London, famous for its theaters and palaces of dreams and destiny, last night produced a sporting drama at the IAAF World Athletic Championships that rivaled any Shakesperean tragedy in the capital’s West End theater district as ageing American athlete and doping cheat Justin Gatlin stole the crown and mantle of world’s fastest man from retiring sprint king and legend Usain Bolt, with a performance that stunned the world.
Gatlin took just under 10 seconds to transform the mood inside the London Olympic stadium from celebration to controversy as the capacity 60,000 strong crowd watched in shock, anger and disbelief as Gatlin and fellow American sprint sensation Christian Coleman relegated Bolt to third place in the 100 meter final, arguably the single most prestigious event in world sport.
Gatlin’s win was cloaked in bitter irony as well as controversy. Bolt’s career as the greatest clean athlete of his generation was not supposed to end in defeat like this, and certainly not at the feet of a disgraced sprinter whose doping history had contributed to the great mistrust and malaise of elite sport, and which Bolt himself had warned would kill athletics on the eve of these eagerly awaited championships.
The Gatlin victory is also potentially a major setback to the IAAF World Athletic Championships in London, one of the world’s biggest global sporting events, and could cast a shadow across the remainder of the event, coming so soon on the second day of the championships.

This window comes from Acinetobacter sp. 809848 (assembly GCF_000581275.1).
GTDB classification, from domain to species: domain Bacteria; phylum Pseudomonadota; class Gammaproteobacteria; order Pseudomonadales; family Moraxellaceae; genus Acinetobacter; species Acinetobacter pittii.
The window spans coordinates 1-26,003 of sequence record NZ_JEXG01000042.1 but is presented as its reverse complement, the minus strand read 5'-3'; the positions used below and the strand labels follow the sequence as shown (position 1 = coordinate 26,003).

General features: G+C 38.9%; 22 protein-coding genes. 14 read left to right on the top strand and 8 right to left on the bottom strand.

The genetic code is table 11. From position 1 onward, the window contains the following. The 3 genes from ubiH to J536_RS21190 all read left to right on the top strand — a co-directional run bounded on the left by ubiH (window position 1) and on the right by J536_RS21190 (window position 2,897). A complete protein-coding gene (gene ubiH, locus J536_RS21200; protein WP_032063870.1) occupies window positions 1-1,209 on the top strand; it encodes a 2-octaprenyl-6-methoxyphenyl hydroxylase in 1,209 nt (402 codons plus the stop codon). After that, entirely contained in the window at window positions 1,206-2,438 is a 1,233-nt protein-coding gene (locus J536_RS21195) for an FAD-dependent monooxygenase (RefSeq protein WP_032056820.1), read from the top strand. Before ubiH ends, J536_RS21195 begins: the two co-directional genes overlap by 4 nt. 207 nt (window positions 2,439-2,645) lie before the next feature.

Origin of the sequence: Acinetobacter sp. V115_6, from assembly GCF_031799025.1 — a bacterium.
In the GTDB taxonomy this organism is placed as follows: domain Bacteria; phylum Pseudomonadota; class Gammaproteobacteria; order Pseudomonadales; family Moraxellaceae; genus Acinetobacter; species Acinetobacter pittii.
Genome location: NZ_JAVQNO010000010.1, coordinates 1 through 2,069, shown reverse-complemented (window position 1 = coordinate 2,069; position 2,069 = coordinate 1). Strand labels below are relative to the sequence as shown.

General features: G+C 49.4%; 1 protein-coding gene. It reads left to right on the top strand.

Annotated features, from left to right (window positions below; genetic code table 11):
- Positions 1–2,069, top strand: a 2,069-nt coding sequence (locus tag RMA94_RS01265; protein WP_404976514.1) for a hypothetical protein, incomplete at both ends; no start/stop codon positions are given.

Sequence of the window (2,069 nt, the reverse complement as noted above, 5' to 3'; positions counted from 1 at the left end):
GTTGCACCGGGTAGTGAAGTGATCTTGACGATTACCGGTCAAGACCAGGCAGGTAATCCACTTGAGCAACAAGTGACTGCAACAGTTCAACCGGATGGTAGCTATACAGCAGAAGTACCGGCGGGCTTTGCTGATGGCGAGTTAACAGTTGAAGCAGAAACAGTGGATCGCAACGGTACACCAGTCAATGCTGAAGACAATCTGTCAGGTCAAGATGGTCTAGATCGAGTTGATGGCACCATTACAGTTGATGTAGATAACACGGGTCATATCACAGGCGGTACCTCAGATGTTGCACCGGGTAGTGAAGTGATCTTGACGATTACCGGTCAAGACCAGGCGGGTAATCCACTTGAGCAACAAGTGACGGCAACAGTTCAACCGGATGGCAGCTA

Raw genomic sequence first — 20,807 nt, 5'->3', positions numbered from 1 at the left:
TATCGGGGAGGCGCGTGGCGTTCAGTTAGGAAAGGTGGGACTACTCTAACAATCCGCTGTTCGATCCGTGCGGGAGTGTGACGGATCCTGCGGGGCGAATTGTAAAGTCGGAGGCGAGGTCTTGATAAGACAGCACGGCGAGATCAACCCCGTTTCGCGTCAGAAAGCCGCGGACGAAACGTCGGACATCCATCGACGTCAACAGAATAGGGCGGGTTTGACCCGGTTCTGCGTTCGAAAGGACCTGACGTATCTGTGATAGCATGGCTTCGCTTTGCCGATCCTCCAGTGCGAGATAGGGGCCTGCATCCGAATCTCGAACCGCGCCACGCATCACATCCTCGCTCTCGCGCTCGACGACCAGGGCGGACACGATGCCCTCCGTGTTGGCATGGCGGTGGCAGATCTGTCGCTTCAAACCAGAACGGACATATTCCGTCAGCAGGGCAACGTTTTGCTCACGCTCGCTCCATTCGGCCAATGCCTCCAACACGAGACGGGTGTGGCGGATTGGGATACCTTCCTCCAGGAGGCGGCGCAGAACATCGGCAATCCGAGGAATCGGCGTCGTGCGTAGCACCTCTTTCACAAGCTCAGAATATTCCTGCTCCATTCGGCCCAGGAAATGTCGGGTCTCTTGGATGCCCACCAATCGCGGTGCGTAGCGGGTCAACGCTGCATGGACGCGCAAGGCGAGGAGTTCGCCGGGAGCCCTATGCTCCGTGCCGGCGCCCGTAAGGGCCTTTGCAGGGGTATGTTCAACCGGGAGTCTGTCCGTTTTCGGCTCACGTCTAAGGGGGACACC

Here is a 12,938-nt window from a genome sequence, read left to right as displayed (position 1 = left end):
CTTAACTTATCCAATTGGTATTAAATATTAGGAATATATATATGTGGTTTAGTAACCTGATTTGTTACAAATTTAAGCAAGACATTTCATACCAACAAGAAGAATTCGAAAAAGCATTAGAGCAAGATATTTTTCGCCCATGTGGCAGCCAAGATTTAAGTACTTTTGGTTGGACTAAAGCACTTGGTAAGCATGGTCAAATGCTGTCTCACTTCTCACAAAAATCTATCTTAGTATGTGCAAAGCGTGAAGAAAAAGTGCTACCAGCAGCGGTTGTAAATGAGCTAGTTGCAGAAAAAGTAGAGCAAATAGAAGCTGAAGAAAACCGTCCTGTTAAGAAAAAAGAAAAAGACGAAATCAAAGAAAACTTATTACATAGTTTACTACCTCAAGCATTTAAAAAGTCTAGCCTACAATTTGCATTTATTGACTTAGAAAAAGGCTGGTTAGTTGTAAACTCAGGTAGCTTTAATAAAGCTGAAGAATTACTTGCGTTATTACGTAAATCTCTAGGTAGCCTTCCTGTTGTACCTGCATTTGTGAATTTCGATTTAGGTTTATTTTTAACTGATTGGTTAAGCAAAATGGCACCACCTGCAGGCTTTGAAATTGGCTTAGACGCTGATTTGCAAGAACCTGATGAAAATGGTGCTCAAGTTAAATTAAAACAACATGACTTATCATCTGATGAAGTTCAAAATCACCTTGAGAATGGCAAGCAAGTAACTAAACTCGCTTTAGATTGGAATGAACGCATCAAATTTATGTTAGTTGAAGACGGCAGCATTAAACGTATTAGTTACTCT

This was not the outcome that the sold out stadium crowds had come to witness, killing off the fairy tale ending to Bolt’s legendary career that had generated global interest and attention in athletics and sport more generally as well as these IAAF Championships.
The unlikely defeat inflicted by Gatlin on Bolt has lifted the aura of invincibility that has surrounded Bolt since he arrived like a comet blazing a trail across the sporting universe with a procession of once in a lifetime performances that captured the world’s imagination beginning at the Beijing 2008 Olympic Games and earning global respect and admiration along the way.
While many contemporary sporting greats like Roger Federer have lost Grand Slam finals, never before had Bolt been beaten in the final of a global sprinting championship.
The circumstances surrounding Gatlin’s unlikely win in his mid-thirties has raised more questions than answers to the dilemma about the position and future of drug cheats in elite sport, and is likely to open up a new front in the war on doping, and revive debate about the eligibility of athletes who have doped to compete again, along with possible lifetime bans, which could be challenged in court as an unfair restraint of trade for career athletes.
Nor was this the outcome that world sport’s governing bodies and figures at the IOC, IAAF and WADA had wanted in the fight to restore confidence among the public, sports fans, sponsors, broadcasters, viewers and especially young people in sport’s credibility.
While Gatlin and many other doping offenders have ridden on the coat tails of Bolt – the world’s most successful and decorated elite athlete who has never tested positive for a banned substance, the Gatlin win transformed Bolt’s farewell finale from an occasion of celebration to controversy.